Saturday, April 19, 2014

Flea Marketing

As I mentioned in my post yesterday, I decided to go to a flea market today.  My wife woke up not feeling well, though, so I hoofed it through the flea market complex solo.

Only about four to five vendors had any kind of sports items at all.  There were a ton of random items.  I think I may have seen as many people selling stained glass windows as I saw baseball cards.  A few stalls had post cards, and there were some coin sellers as well.  But there was not a dime box in sight.

One vendor at the market does deserve special mention, but not in a good way.  She had the most cards of any of the vendors, but had half of them under a table because she "didn't feel like putting them out today."  I thought she would understand that, by asking, I was interested in seeing what was in them -- particularly the one labeled "1984 Donruss" -- but it did not occur to her.  Instead, she directed me to another box on another table and said, "all the good cards are here."

So, I went to that box.  She was right -- all of her "good" cards were there.  Every insert from the past 8 to 10 years that had anyone from the 1960s or earlier was in that box in a toploader and marked as costing at least $5 each.  Along side those were a bunch of Ken Griffey cards from the 1989 Donruss set for $20 each.  I guess she stopped subscribing to Beckett in about 1992.  In the end, I did not buy anything from her -- which is probably no surprise.

I did find a couple of other smaller groups of cards and did much better.  One table had cards for 50 cents each or 25 for $10.  Most of the cards were inserts or good players of recent vintage.  While this price was not a bargain, I was able to get some nice cards here, such as:

This one was probably both my biggest score at this table and my biggest "what the hell" moment today.  A 2014 Museum Collection copper parallel of Robin Yount in the 50 cent bin?  I didn't understand it, but I certainly scarfed it up quickly.

I also got some cards which I thought might be good to send to some fellow bloggers:

2009 Topps Triple Threads Lance Berkman, 30/99 
2011 Topps Lineage Diamond Willie McCovey

2007 Topps Daisuke Matsusaka insert WM27.  I think the translated text is,
"Red Sox, you should have taken the pitcher behind door number 3."

2013 Bowman Chrome Refractor Jonathan Gray -- first round Rockies draft pick last year (3rd overall) out of Oklahoma 

2013 Topps Chrome Hiroki Kuroda blue refractor numbered 45/199

2014 Topps Opening Day Blue Pedro Alvarez parallel numbered 727/2014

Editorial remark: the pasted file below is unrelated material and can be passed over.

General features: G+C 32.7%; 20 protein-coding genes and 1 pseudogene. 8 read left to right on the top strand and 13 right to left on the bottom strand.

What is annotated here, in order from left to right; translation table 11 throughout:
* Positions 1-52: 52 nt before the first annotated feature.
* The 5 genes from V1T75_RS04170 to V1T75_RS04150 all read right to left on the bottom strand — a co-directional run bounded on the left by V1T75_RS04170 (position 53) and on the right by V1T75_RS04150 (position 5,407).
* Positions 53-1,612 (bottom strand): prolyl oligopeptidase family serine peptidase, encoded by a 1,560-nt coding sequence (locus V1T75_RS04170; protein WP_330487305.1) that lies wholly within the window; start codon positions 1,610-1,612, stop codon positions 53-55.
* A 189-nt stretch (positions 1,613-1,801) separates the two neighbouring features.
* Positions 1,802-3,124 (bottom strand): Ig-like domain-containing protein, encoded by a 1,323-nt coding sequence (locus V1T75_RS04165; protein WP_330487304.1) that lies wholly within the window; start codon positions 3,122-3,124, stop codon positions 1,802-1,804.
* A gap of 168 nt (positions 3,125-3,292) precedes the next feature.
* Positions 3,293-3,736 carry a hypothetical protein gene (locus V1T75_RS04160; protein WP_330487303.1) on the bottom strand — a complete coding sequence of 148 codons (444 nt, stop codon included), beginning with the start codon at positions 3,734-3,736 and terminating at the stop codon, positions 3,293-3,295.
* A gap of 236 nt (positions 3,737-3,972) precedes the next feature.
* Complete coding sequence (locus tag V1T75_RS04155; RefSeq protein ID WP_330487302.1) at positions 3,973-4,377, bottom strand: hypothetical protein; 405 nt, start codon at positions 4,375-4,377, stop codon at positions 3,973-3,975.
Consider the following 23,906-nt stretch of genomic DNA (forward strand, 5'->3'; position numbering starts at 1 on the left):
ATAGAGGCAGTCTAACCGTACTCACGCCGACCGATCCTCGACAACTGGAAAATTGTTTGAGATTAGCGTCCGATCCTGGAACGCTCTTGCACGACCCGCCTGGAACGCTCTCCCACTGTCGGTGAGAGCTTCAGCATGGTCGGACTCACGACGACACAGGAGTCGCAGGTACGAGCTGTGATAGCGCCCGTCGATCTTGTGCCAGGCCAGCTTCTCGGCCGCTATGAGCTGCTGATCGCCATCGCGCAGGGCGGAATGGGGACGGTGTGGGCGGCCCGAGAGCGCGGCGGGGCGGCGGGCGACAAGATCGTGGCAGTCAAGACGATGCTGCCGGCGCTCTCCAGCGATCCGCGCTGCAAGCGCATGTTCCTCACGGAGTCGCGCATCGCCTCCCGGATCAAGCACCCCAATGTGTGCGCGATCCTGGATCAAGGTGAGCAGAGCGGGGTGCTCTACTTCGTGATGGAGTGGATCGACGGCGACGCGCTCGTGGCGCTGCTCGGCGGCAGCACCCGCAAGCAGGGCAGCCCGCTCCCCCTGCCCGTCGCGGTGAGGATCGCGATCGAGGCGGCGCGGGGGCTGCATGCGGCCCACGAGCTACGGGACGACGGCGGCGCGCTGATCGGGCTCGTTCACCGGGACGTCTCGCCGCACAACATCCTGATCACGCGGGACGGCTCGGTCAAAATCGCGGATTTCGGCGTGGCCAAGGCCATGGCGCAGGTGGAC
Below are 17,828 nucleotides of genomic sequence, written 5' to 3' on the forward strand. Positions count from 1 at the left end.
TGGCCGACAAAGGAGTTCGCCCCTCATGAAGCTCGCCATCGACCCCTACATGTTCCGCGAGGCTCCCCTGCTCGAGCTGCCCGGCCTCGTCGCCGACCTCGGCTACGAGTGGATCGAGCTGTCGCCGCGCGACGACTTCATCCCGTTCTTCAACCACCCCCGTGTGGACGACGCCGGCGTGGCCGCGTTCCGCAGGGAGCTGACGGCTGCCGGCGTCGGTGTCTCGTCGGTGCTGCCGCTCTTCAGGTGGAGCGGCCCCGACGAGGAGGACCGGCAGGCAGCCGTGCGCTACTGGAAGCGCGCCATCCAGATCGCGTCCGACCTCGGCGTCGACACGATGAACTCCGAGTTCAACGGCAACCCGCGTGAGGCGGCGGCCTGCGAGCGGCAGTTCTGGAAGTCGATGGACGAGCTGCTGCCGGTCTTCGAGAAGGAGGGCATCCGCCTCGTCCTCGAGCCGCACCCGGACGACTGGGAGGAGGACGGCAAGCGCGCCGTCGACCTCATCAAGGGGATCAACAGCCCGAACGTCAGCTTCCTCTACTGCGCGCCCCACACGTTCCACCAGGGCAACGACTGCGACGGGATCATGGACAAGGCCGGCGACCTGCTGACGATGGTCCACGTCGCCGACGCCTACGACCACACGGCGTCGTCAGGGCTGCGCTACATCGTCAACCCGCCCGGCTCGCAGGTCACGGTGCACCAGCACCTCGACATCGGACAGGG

To be honest, nearly half the cards I got at this table weren't for me.  They were either the trading type stuff above or the cards were for my wife's binder.  She doesn't "collect" stuff, per se, but she has several interests that have been featured on cards -- such as royalty, politics, and the space program.  So, she got her cards:

After going through the cards at that table, I finished my walk through the whole facility and headed for my car.  On the way out, I saw some junk wax unopened boxes and figured I would see what the guy had.  I'm glad that I did.

Like a lot of collectors, I'm a sucker for 1980s oddballs.  This guy had several sets of these:

For $5 a set for 24 cards -- 12 panels in a set -- I grabbed two of them.  So, I'm thinking I can split one set of the panels at the seam for sending off to people and for my Carter collection and keep another in full panels.

Then I spied my favorite item of the entire day: a hand-collated complete 1981 Fleer set.

The set is in really nice shape, even if it has a little discoloration around the edges (I'm guessing the guy was a smoker).  Indeed, nearly every corner in the box looks sharp.

But, this set created an immediate quandary -- should I keep it intact and put it into a binder, or should I break it apart for my individual player collections that need the cards and offer up the remainder of the set to others?  And, if I break it up, who wants these cards?

In the end, I will probably go back to this flea market but more for my wife to look for records than for baseball stuff.


  1. I would keep the set together, it is historic :-) Fleer's first set, well not counting the ones in the 60s.

    Some solid pick ups, much better than my flea market finds.

    1. I have to admit -- I knew that the 1981 Topps set was the gem of the show, and I knew I would buy it the minute I saw the $35 price tag.

  2. I'd be ecstatic to find a complete '81 Fleer set at a flea market. Awesome finds!

    1. The guy also had hand collated 1983 and 1984 Topps sets. He told me he still had about a case of 1989 Donruss left from back in the day, and that he used to go to card shows. I need to go back to him next month and cultivate a friendship with him!